The mental health of mothers in and after violent and controlling unions

Kate S. Adkins, Claire M. Kamp Dush

Research output: Contribution to journalArticlepeer-review

23 Scopus citations

Abstract

Studies have shown that intimate partner violence (IPV) is associated with poor mental health. But, does women's, and specifically mother's, mental health improve after leaving a union marked by IPV? We used two waves of the Fragile Families and Child Well-Being Study (n=2610) to examine the association between IPV as measured by controlling and violent behaviors, and maternal mental health and union dissolution. Mothers in unions marked by IPV reported poorer mental health, became more depressed and maintained high levels of anxiety over time regardless of whether or not their union dissolved, compared to mothers who were in non-abusive unions. Mothers in stable non-abusive unions became more depressed over time, but at a lower magnitude than mothers in controlling and violent unions. Mothers in non-abusive unions that dissolved also became more depressed and anxious over time. Overall, we find that women are still at risk for mental health problems even after leaving IPV unions.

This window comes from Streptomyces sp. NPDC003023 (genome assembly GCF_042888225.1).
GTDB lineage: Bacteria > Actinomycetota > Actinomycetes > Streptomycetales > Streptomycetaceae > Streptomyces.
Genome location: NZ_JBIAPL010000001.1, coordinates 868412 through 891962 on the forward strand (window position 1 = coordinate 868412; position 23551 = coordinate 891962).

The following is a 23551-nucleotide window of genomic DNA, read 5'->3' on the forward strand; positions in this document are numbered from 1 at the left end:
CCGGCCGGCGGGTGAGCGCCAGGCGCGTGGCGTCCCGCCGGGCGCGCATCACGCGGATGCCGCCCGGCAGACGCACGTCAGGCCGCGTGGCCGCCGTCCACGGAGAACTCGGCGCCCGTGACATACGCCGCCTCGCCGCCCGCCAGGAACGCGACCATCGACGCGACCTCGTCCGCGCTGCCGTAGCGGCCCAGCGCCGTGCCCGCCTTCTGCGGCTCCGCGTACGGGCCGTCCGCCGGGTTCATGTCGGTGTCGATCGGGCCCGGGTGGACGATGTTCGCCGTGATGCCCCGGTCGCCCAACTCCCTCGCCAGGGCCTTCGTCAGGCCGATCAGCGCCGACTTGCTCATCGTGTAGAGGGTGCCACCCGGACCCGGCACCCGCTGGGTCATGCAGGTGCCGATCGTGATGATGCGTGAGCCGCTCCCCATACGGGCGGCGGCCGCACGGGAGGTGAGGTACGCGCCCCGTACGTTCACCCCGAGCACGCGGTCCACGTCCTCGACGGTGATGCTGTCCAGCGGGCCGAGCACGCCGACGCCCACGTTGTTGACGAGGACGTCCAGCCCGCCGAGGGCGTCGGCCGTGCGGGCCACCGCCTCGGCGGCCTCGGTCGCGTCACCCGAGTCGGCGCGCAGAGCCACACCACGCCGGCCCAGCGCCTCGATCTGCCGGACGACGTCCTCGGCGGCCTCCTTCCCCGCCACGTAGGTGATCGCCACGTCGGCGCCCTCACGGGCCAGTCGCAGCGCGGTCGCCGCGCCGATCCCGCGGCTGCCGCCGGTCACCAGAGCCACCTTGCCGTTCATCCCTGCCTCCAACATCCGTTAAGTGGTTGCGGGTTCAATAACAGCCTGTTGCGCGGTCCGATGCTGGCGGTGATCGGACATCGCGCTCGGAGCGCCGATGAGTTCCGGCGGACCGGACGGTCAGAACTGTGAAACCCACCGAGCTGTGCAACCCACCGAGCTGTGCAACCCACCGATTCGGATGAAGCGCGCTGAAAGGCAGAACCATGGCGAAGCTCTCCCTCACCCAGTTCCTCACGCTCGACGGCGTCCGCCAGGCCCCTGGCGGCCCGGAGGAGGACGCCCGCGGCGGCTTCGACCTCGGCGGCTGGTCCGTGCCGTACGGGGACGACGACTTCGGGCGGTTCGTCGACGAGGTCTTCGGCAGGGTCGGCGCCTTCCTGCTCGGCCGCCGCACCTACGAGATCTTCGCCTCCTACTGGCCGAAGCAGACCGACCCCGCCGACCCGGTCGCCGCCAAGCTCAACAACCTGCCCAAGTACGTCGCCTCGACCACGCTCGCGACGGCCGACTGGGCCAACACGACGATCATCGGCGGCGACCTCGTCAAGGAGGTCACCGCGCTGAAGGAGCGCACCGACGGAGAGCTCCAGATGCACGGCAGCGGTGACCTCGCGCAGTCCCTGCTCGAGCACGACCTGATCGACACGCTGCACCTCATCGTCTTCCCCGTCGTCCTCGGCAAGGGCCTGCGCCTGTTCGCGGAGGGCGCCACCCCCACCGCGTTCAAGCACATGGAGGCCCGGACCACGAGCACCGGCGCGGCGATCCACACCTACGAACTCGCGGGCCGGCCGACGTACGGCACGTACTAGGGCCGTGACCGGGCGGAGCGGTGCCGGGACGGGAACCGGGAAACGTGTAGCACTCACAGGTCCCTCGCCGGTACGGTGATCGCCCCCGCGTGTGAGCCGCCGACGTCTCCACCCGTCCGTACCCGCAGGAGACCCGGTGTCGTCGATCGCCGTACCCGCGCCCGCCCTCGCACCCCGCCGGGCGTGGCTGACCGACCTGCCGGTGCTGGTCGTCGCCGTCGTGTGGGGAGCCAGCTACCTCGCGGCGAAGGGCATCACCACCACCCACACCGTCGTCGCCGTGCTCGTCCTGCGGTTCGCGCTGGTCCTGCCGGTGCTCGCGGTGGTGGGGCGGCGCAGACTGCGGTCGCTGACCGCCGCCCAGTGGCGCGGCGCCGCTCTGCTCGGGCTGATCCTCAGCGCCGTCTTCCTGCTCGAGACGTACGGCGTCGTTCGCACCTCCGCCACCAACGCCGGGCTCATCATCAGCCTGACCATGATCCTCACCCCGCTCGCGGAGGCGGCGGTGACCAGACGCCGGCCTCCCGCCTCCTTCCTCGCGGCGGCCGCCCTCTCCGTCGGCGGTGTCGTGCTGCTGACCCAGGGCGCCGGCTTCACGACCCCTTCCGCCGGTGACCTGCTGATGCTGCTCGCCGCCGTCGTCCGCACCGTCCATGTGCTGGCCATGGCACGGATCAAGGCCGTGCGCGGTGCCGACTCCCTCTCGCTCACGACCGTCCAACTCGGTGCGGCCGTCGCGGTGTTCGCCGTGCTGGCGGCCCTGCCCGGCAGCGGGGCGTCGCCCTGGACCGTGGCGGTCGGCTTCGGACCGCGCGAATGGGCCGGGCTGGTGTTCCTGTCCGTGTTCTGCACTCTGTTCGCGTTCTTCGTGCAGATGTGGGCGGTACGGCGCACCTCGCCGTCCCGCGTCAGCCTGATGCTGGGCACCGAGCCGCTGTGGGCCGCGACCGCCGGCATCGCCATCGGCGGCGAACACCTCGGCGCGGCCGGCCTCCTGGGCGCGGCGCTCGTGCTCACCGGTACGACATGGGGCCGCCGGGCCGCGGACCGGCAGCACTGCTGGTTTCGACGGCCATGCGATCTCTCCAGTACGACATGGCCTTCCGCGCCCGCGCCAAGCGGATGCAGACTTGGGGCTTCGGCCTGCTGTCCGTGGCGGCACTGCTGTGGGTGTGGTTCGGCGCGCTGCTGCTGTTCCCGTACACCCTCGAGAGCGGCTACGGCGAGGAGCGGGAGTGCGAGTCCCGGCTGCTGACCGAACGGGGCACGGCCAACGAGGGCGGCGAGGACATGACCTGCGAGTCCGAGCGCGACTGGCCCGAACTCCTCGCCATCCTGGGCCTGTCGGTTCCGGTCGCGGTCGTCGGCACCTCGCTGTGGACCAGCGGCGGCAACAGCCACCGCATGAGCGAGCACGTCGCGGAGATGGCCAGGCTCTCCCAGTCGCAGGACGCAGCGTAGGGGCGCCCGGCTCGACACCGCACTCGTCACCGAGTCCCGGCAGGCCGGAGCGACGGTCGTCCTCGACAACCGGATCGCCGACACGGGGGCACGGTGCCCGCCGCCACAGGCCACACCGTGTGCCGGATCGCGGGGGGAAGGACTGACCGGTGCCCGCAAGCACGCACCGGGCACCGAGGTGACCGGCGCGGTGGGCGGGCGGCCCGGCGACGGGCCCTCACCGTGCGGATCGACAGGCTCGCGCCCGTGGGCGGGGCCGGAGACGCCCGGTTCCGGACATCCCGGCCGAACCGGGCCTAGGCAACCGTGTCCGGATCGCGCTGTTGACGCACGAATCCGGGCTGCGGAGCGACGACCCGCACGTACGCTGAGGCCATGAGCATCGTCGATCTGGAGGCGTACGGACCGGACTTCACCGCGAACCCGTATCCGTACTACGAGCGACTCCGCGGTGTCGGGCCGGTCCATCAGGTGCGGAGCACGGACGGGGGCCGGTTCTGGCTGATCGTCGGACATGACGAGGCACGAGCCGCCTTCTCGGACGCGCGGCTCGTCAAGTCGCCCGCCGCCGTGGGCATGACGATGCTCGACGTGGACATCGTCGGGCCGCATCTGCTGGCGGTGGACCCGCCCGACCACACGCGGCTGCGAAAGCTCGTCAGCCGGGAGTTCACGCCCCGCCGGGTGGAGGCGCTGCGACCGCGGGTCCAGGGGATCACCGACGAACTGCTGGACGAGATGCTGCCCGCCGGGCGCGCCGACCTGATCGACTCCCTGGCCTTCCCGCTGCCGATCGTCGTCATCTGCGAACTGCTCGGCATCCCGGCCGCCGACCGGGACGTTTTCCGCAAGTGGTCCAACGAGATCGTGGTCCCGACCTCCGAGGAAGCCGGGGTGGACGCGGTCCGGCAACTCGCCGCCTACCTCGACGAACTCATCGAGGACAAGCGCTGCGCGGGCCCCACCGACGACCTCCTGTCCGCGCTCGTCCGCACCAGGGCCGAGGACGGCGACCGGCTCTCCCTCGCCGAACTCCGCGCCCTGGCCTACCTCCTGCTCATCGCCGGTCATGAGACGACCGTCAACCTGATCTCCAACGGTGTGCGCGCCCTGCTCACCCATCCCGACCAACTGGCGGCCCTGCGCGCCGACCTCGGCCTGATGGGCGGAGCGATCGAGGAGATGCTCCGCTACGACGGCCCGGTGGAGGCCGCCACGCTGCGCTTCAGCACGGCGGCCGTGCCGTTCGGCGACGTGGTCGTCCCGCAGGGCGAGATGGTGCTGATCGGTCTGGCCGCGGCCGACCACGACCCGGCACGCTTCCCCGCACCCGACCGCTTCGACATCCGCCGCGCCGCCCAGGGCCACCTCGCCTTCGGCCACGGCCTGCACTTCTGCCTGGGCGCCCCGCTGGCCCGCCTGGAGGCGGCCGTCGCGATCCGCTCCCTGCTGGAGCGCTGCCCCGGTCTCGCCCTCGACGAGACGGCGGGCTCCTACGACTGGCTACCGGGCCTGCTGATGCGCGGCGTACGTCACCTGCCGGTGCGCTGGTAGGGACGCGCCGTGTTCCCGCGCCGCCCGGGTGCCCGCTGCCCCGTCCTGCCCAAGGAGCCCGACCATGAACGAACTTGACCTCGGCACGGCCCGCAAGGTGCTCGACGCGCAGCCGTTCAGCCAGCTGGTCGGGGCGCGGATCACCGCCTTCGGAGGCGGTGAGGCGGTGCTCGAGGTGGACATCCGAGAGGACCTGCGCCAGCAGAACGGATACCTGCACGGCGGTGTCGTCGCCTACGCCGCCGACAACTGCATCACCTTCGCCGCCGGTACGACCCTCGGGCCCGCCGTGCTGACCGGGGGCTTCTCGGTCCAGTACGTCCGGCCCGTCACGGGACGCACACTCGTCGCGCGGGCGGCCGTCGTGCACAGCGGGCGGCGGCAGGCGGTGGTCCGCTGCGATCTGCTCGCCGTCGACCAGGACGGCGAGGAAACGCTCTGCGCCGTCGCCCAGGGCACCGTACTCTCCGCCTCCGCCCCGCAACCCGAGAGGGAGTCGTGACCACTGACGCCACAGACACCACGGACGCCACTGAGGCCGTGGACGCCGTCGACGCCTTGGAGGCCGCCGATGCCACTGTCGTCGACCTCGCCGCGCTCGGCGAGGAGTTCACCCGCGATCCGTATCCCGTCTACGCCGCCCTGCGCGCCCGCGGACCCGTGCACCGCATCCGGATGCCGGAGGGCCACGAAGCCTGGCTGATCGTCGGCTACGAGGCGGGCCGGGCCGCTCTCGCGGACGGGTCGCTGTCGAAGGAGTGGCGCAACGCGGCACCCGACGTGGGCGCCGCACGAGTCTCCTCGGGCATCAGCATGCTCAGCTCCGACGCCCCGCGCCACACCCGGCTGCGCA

Original languageEnglish (US)
Pages (from-to)925-937
Number of pages13
JournalSocial Science Research
Volume39
Issue number6
DOIs
StatePublished - Nov 2010
Externally publishedYes

Keywords

  • Anxiety
  • Depression
  • Divorce
  • Intimate partner violence
  • Union dissolution

Fingerprint Dive into the research topics of 'The mental health of mothers in and after violent and controlling unions'. Together they form a unique fingerprint.

Cite this